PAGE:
• Simson – son of Simon
      • Williamson – son of William

    Local Surnames

    • Surnames that have a topographic origin were probably the oldest and most common.
    • Topographic origin can include country, town or estate – or features in the landscape such as hill, forest, or stream.
    • Most of these names were obvious whilst some were obscure.
    • Examples of Local Surnames
      • Attaway – an individual that lives close to a road
      • Bell – an individual that lives near a town bell
      • Bridge – someone who lives by a bridge
      • Forest – someone who lives by a forest
      • Hill – someone who lives by a hill
      • Knapp – someone who lives at the top of a hill
      • Lancaster – a person who comes from Lancaster
      • London – a person who comes from London
      • Norton – a person who lives north of a town
      • Park – someone who lives by a park
      • Rose – a person who lives in an area where there are many roses
      • Shaw – someone who lives by the woods
      • Sommer – a person who lives in a sunny area
      • Townsend – someone who lives on the outskirts of the town
      • Tuft – someone who lives near many trees and bushes
      • Tracey – an individual who comes from Tracy-sur-mer
      • Yohe – an individual who lives near a stream
      • York – a person who comes from York

    Surnames of Occupation

    • Other surnames were created from a person’s job or trade.
    • Specific industries were favoured in certain districts which led to varying frequencies of occupational names in some areas.
    • Furthermore, if a person changed his craft or trade, then his surname changed accordingly.
    • Examples of Surnames of Occupation
      • Abbey – someone that works in an abbey
      • Arkwright – a person that makes arks
      • Baker/Baxter – a bread maker
      • Bauer – a peasant
      • Bell – a bell-ringer
      • Brewster – someone that works in a brewery
      • Chamberlain – someone that looks after rooms and mansions
      • Chandler – a candlemaker
      • Chapman – an individual that sells products at the market or a shopkeeper
      • Clarke – a teacher, a scholar, a secretary, or a priest
      • Collier – a coal miner
      • Cooper – someone that makes wooden buckets
      • Dempster – a judge
      • Fish/Fisher – a fisherman or a fish seller
      • Gardner/Gardiner – a person that owns a garden or that cultivates flowers and vegetables
      • Harper – an individual who either plays the harp or makes harps
      • Inman – an innkeeper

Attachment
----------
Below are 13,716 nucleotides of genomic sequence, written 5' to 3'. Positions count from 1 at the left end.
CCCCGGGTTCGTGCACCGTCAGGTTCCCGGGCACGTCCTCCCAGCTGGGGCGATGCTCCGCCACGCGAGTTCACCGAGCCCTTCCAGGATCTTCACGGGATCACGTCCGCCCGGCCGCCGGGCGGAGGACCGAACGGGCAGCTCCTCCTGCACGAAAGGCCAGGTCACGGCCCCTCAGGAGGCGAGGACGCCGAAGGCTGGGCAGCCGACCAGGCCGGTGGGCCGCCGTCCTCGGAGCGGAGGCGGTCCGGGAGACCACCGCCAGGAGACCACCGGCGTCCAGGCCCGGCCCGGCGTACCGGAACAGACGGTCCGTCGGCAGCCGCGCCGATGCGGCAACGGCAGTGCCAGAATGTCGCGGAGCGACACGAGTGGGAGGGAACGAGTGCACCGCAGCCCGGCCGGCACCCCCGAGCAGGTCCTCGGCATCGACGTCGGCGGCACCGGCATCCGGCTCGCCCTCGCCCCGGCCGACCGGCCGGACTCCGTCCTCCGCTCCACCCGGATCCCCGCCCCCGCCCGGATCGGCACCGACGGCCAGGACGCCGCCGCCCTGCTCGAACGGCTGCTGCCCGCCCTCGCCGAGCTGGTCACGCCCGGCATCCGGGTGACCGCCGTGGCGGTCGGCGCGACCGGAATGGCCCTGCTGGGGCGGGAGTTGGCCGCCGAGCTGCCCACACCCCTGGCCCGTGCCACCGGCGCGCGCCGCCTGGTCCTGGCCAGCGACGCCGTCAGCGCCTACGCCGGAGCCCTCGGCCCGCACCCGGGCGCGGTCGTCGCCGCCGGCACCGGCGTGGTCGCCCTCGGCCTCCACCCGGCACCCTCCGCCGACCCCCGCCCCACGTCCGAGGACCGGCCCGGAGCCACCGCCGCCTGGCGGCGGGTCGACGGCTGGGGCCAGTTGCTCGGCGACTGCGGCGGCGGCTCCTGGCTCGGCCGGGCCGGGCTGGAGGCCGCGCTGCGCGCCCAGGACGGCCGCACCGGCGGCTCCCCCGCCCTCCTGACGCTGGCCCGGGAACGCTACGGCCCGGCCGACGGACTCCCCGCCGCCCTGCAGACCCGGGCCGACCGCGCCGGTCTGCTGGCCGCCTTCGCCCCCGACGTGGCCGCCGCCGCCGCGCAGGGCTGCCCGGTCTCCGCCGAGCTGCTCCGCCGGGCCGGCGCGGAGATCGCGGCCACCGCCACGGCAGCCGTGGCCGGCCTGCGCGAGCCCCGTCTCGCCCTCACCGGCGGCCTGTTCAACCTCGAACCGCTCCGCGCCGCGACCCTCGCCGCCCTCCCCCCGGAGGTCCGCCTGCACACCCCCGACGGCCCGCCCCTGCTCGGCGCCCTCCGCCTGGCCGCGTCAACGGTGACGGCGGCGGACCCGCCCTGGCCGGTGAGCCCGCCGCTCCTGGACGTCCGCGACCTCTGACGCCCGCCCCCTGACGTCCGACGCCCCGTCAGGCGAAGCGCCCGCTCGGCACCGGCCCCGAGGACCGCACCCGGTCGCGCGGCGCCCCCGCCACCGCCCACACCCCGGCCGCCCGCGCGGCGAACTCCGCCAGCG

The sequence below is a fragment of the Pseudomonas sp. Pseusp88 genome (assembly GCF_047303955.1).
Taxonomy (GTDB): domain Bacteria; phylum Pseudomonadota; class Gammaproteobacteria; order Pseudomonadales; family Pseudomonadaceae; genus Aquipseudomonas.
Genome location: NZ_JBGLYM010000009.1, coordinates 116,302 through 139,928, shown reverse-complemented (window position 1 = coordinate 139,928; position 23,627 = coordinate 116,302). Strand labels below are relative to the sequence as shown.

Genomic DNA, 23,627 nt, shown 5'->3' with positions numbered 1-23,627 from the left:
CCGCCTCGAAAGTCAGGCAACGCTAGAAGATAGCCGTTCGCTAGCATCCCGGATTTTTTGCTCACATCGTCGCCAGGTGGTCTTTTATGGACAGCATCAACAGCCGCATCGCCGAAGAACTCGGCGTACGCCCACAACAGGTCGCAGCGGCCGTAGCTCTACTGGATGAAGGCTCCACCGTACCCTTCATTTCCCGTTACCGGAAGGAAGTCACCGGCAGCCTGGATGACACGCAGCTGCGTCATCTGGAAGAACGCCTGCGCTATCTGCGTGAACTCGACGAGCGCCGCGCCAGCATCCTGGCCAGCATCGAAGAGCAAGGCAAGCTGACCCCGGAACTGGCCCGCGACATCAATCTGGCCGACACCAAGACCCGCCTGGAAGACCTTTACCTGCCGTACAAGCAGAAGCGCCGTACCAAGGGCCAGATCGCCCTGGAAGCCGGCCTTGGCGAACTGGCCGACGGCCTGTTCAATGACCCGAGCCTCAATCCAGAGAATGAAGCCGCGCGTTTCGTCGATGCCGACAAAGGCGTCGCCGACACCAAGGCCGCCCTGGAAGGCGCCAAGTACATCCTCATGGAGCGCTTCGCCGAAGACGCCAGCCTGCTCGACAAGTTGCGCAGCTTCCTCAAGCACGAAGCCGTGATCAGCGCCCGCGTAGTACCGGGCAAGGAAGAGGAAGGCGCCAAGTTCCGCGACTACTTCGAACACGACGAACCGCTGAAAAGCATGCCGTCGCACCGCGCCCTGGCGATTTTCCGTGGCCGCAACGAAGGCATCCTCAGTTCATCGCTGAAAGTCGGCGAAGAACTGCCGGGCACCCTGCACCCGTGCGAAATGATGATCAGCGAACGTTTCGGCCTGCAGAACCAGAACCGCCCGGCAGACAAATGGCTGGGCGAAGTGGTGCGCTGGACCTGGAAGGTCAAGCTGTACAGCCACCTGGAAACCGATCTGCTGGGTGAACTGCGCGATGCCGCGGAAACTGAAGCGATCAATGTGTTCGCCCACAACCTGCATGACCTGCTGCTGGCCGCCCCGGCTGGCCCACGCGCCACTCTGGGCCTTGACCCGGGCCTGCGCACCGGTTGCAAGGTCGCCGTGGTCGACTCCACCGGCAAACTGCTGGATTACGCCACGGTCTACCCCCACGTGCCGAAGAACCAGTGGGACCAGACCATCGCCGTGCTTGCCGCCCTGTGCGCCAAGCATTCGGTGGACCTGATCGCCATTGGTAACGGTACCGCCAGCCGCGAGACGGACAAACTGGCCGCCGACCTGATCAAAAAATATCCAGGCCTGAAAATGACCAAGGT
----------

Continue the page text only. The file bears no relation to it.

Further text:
• Jenner – a maker of military machines or engineer
      • Kemp – a jouster
      • Kitchener – a person that works in the kitchen
      • Knight – a knight
      • Koch/Kocher – a cook
      • Lister – a dyer
      • Miller – a person that works in a mill
      • Packard – a person that sells illegal drugs or stolen goods
      • Page – a young servant, an attendant
      • Payne – a pagan
      • Palmer – a pilgrim
      • Parker – the keeper of the park
      • Porter – the doorkeeper
      • Rolfe – a peasant
      • Ryder – a warrior
      • Saylor – an acrobat or a dancer
      • Scrivens – a writer, a clerk, or a scribe
      • Sommer – a farmer that has to pay taxes in the summer
      • Smith – a metal worker
      • Spinner – a person that spins wool
      • Steele – a person that works steel
      • Stoddard – a horse keeper
      • Swift – a messenger
      • Taylor – a tailor
      • Tinker – a person that mends kitchen utensils
      • Toller – a person that collects taxes
      • Wainwright – a person that makes carts
      • Walter – a water bearer
      • Ward – a guardian
      • Webb – a weaver


    • Nicknames were based on individual characteristics or peculiarities, which might be pleasant or unpleasant.
    • Many medieval nicknames, especially the cruel ones, did not survive.
    • This classification of surname was further divided into the following.
    • Mental and Moral Peculiarities – These nicknames came from character traits and peculiarities of disposition which can either be complimentary or objectionable.
    • Examples of Surnames based on Mental and Moral Peculiarities
      • Aimar – a famous or noble individual
      • Bigge – a big and strong individual
      • Bennett – a blessed individual
      • Blythe – happy or joyous
      • Bonner – kind or courteous
      • Bullard – someone that is deceitful
      • Chance – a lucky person
      • Curtis – an elegant person with good and courtly manners
      • Dear – a person that is loved
      • Devine – someone that behaved in a divine manner
      • Daft – someone with a mild or meek character